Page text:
Generally speaking, if your tap water is safe enough for you to drink, then it should be okay for your pets, too. If you don’t drink your tap water, however, then your pets shouldn’t drink it either.
Imagine what it would be like if you never-ever brushed your teeth. Yuck, right? Unfortunately, that icky-sticky, unhealthy state is a reality for most pets because most pet owners simply aren’t aware that they should be caring for their cats’ and dogs’ teeth.
When a cat has trouble using the litter box, it’s not only frustrating for humans, but also for the cat. Whether urinating outside the litter box or struggling to go at all, incontinence in cats is almost always a sign of a health concern and should be addressed right away.
Leptospirosis is a serious, potentially deadly infection found worldwide that’s caused by multiple strains of spirochete bacteria. A zoonotic disease, leptospirosis can be transmitted between animals and humans.
As veterinary medicine improves, pets are living longer. It’s wonderful to have our furry friends in our lives longer, but older pets mean a greater responsibility to improve our pets’ golden years. Pet parents are more commonly having to address the changing health concerns of their aging pets.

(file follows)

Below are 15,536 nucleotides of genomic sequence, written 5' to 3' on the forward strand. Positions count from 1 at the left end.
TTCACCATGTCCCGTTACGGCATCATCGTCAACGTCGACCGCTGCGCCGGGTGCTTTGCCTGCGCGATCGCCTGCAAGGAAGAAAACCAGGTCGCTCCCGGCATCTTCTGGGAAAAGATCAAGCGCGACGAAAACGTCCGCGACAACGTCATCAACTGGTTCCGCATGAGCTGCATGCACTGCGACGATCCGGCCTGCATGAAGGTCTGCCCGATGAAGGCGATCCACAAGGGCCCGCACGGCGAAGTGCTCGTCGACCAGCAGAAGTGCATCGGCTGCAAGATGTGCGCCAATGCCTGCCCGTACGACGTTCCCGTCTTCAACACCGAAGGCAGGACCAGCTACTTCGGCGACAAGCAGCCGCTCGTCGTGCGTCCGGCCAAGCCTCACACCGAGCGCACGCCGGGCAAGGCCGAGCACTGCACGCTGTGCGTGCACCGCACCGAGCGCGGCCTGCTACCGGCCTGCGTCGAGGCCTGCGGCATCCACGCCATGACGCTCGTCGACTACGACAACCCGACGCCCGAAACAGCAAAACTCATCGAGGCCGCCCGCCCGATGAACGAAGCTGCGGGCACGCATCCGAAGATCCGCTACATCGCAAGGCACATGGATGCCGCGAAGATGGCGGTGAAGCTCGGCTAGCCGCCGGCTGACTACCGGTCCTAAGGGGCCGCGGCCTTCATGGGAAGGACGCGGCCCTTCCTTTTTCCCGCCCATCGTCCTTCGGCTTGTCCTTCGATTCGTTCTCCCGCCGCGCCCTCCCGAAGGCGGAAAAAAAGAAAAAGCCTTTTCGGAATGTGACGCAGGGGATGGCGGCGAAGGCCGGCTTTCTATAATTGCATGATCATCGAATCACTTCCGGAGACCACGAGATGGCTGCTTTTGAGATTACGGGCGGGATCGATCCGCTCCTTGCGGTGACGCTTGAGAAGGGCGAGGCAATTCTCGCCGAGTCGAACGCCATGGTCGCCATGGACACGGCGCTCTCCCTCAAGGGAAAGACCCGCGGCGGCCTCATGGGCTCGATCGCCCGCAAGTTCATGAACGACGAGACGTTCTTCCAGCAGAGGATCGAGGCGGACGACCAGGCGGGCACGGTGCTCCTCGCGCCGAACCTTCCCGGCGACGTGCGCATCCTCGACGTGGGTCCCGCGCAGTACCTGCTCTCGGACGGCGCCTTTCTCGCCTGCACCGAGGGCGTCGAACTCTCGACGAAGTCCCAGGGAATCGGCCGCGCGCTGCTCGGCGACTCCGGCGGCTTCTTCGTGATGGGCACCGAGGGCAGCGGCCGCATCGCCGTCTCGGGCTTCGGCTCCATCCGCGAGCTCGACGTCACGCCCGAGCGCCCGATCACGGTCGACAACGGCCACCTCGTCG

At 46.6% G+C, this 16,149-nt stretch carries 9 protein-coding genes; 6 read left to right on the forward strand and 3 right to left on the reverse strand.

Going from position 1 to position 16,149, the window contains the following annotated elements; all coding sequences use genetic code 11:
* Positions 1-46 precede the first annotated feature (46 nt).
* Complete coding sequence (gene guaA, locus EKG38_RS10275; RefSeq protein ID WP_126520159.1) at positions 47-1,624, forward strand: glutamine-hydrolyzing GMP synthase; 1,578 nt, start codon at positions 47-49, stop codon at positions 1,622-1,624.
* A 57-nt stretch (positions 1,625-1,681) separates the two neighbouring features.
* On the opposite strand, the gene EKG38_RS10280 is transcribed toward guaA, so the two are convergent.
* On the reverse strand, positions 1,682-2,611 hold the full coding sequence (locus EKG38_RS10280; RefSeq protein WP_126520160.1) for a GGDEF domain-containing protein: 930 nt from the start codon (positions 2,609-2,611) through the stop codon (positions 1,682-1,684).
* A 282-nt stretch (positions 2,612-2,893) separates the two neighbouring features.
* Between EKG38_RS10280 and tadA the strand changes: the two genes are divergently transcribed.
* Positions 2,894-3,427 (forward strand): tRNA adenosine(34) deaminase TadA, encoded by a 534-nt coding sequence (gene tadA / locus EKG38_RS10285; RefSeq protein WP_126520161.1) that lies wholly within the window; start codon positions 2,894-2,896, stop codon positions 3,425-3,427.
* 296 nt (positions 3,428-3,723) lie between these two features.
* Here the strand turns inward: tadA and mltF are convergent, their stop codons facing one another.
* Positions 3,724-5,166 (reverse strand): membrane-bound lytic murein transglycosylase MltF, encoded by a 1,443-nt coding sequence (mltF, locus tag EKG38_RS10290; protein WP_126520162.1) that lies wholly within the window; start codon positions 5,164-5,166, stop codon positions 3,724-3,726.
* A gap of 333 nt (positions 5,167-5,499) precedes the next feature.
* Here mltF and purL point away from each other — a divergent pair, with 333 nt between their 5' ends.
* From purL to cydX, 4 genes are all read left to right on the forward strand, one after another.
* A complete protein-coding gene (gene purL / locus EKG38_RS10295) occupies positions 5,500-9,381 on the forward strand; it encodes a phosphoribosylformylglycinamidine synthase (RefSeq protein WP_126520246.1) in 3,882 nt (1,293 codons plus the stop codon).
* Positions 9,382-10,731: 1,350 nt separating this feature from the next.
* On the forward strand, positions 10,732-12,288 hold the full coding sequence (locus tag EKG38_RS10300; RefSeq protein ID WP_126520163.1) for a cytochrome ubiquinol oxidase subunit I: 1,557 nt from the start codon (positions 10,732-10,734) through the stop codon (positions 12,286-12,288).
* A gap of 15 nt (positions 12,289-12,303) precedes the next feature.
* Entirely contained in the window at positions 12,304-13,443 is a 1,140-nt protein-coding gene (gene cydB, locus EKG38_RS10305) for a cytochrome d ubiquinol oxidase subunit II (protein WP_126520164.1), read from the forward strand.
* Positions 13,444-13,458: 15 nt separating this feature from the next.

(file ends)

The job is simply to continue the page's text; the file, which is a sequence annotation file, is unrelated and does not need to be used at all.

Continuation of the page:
Chronic kidney disease (CKD) in cats (also called chronic renal disease and kidney failure) is a progressive condition, with which a cat’s kidneys gradually stop working properly. CKD is a fatal condition. Untreated, it will progress quickly. With proper management, cats with CKD can live long lives.
We love our pups and do our best to provide them with everything they need to live long, happy, healthy lives. No matter how much love and care pet owners provide, however, as pets age, they become more and more susceptible to developing age-related medical conditions. One particularly common age-related illness is canine osteoarthritis, also referred to as degenerative joint disease (DJD).
Lyme disease is transmitted through the bite of an infected tick. Four species of ticks have been shown to transmit Lyme disease, but the most common culprit is the deer tick (black-legged tick). Deer ticks and those carrying Lyme disease are common in the Eastern United States and can be found in nearly all warm, damp areas, including northern climates in the summer months.